AdvMenu.subMenuFxn(0, &fxnPtrToAFunction);

All of the menu stuff would happen behind the scenes, which includes being able to call functions if you select an option. This init would need to be run everytime you startup (it will need to be in the setup), but you’ll be able to dynamically update menus just by making the corresponding call. Of course, the final product may be something totally different, but this is what it is looking like so far.

The first version helped me get something done and out the door, but I see now that it needs to be redesigned. Which is great news, since I should end up with something wonderful.

Wire wrapping is one tool that should always be in your toolbox

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I see so many people reaching for the soldering iron to make simple cables, when one of the simplest, and strongest, ways of joining two metal posts, is by wire wrapping.  Wire wrapping is a technique of wrapping the bare conductor of a wire around a metal post and has been in use for over 50 years.  It is used extensively in avionics and the space industry for its superior ability to handle vibrations and stresses.  A simple wire wrapping tool can be picked up at a local Radio Shack, as well as a spool of wire wrapping wire (cheapest place for both that I have found).  Here is an interesting PDF on the history of it, and why you should consider learning more about this easy way of making solderless connections.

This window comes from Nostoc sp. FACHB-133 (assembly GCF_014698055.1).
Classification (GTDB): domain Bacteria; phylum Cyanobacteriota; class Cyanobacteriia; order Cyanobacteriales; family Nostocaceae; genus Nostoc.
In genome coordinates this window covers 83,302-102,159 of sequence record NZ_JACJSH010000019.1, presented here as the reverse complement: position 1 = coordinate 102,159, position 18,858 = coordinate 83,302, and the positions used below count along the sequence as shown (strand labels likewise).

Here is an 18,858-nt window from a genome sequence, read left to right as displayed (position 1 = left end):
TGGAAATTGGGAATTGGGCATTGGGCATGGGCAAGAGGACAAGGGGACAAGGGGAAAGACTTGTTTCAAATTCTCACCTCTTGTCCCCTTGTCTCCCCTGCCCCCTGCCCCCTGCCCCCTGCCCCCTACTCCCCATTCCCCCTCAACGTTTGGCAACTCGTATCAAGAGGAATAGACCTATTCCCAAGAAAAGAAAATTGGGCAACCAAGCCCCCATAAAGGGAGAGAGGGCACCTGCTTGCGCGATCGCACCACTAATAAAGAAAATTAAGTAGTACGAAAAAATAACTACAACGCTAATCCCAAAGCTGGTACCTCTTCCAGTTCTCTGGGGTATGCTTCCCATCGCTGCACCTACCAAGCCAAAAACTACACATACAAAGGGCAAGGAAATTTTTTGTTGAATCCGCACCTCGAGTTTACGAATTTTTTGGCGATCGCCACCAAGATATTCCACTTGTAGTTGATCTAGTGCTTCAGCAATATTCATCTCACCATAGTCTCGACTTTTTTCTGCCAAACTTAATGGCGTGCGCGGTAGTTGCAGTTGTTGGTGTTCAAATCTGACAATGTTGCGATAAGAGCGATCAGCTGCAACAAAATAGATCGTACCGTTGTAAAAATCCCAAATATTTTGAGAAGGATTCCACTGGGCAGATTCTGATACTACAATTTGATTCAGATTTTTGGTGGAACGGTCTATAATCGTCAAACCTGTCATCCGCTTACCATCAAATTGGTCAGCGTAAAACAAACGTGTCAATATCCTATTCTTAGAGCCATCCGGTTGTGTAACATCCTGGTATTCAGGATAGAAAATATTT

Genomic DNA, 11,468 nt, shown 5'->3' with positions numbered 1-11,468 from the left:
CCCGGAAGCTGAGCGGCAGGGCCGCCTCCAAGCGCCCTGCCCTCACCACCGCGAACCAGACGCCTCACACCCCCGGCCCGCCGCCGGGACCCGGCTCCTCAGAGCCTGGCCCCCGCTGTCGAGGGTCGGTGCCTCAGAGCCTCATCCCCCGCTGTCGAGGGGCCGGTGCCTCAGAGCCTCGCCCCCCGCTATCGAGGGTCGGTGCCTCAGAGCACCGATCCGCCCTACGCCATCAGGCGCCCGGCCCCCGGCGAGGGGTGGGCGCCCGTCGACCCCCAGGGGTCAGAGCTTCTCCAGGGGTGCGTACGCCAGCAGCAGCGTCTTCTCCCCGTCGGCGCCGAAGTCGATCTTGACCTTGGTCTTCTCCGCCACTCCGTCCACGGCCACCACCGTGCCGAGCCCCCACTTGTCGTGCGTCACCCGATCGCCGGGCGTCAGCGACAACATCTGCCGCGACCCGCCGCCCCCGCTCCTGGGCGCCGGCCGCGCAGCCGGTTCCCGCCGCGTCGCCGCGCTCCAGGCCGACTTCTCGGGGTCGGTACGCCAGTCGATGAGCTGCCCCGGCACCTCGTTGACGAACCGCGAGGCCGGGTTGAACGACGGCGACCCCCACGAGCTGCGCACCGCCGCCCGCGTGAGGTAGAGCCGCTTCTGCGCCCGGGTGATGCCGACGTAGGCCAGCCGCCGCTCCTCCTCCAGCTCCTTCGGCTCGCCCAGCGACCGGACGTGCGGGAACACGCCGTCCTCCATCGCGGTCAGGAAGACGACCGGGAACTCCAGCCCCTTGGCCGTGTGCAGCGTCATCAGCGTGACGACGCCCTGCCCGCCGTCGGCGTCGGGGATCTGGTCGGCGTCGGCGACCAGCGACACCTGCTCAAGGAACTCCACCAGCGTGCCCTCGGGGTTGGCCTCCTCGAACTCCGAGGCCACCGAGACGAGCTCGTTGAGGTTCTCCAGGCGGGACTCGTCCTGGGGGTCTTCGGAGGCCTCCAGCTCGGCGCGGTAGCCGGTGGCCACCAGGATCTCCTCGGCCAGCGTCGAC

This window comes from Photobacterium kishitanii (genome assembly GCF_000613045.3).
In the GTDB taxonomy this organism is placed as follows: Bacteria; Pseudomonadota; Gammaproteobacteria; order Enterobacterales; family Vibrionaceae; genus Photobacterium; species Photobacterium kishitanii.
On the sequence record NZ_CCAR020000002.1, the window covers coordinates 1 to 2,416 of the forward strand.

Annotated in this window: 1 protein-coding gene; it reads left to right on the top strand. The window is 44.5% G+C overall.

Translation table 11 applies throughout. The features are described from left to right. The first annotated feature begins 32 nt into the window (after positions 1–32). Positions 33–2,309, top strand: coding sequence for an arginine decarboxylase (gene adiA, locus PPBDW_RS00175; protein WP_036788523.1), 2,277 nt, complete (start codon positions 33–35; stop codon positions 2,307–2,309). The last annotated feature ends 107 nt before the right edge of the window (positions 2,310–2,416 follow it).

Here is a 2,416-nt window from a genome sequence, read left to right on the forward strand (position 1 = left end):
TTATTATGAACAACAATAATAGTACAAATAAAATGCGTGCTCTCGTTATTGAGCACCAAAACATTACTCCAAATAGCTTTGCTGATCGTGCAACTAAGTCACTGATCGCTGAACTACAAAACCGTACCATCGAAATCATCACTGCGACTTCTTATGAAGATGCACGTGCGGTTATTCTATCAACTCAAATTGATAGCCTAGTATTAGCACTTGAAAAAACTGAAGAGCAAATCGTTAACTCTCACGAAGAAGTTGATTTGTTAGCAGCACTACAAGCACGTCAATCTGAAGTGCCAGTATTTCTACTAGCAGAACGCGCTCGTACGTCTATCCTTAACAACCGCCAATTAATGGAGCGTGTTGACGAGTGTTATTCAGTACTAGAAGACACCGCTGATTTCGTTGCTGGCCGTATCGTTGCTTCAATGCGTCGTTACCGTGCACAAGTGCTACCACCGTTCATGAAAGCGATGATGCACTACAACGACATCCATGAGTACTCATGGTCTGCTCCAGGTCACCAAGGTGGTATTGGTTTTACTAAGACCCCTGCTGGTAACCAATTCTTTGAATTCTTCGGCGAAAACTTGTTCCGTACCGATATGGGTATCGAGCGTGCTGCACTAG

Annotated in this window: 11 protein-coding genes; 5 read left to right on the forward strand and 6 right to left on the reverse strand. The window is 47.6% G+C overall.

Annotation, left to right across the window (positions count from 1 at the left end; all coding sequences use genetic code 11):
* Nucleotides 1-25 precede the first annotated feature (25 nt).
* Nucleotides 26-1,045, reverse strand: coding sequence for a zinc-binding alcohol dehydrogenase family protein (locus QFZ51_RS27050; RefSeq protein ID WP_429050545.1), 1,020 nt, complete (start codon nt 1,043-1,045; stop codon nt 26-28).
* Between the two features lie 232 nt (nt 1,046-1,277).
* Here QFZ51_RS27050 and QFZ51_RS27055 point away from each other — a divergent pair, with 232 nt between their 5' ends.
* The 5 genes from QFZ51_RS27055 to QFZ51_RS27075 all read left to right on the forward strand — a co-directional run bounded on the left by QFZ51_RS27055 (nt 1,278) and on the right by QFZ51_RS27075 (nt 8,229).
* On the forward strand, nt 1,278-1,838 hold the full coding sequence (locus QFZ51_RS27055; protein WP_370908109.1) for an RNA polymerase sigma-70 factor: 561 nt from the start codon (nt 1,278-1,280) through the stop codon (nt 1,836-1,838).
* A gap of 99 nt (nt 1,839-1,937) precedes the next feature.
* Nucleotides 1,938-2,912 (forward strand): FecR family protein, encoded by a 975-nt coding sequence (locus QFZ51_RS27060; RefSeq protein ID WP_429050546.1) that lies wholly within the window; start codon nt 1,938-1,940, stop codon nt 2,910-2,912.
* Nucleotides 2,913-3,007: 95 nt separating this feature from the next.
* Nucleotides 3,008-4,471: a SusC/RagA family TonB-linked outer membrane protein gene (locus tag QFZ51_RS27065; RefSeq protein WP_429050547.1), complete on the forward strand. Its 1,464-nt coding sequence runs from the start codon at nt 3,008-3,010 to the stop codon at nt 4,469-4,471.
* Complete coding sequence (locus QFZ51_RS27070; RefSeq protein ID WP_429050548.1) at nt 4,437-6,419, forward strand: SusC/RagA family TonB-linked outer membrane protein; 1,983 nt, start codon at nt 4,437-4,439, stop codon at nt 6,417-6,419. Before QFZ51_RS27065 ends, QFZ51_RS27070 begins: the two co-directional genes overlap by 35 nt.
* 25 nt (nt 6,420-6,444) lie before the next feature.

That in itself deserves a post, but I’ve discovered what I’ll be working on for the next few weeks: Ultimate Wireless Showdown!  I’ll be putting 6 wireless modules through a gauntlet of tests to try to determine which has the best bang for the buck, when it comes to wireless transmission of data using an Arduino/ATMEGA328.  I’ll be testing the XBee Pro Series 1 60mW, XBee Series 1 1mW, RFM12B, Bluetooth Serial, nRF24L01+, and RF2400P modules.

I have outlined the test setup here, so read up on it if your interested, or on any of the other projects I have in the works.  By actually comparing these modules in real world situations, I’ll be able to see which module I should base my future robotic projects on.  So tomorrow I’ll start to get the two boards assembled, sporting a lovely 3.3V LCD and microSD card, with a few buttons for fun.  Which is why I felt it was necessary to improve my serial cables, as shown in the pictures 🙂  Future, here I come!